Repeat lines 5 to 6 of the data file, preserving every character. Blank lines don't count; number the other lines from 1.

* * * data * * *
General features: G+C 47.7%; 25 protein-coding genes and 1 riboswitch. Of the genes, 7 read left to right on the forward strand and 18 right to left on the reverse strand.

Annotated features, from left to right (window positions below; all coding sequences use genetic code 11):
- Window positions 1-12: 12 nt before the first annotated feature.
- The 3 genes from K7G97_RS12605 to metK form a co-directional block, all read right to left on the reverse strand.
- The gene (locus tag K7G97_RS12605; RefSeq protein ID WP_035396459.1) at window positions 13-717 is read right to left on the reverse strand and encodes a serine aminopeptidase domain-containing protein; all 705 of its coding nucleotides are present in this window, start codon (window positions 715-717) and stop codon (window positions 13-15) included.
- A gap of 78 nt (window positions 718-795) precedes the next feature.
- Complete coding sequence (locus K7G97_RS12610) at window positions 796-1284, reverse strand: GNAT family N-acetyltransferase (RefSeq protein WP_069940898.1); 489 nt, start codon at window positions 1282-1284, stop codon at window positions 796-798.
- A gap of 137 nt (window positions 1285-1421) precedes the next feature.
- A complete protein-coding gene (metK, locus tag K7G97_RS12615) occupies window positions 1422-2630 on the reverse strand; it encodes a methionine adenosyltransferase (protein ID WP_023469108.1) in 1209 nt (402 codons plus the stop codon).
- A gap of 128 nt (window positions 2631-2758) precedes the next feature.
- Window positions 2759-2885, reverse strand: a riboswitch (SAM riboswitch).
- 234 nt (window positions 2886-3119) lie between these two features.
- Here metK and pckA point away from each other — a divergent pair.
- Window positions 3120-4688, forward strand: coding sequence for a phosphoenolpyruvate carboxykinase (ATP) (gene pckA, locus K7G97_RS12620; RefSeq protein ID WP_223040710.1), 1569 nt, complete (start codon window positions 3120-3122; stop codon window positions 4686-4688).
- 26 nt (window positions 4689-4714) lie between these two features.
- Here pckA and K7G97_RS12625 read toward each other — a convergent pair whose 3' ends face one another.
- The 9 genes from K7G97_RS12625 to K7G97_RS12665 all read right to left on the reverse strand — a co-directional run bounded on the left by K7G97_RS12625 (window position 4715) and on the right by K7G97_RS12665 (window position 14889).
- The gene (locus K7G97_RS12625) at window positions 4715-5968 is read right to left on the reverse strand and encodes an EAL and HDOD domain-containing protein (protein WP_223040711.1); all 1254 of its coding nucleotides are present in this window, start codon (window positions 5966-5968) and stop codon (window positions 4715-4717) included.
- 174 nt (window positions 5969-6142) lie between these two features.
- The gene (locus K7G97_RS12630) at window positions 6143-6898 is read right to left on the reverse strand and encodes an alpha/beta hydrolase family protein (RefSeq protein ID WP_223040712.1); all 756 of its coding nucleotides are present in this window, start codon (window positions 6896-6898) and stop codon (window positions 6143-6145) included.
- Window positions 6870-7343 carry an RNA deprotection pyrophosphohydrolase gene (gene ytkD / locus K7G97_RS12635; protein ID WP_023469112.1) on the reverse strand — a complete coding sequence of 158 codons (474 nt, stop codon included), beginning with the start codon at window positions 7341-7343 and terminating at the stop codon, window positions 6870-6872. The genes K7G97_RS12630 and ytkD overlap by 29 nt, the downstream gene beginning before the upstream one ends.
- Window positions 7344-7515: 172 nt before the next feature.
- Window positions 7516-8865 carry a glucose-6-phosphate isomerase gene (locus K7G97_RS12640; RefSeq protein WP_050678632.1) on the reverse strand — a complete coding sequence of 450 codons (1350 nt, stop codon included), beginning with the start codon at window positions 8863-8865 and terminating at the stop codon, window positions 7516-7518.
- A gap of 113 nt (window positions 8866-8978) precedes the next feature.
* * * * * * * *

- The gene (locus tag K7G97_RS12605; RefSeq protein ID WP_035396459.1) at window positions 13-717 is read right to left on the reverse strand and encodes a serine aminopeptidase domain-containing protein; all 705 of its coding nucleotides are present in this window, start codon (window positions 715-717) and stop codon (window positions 13-15) included.
- A gap of 78 nt (window positions 718-795) precedes the next feature.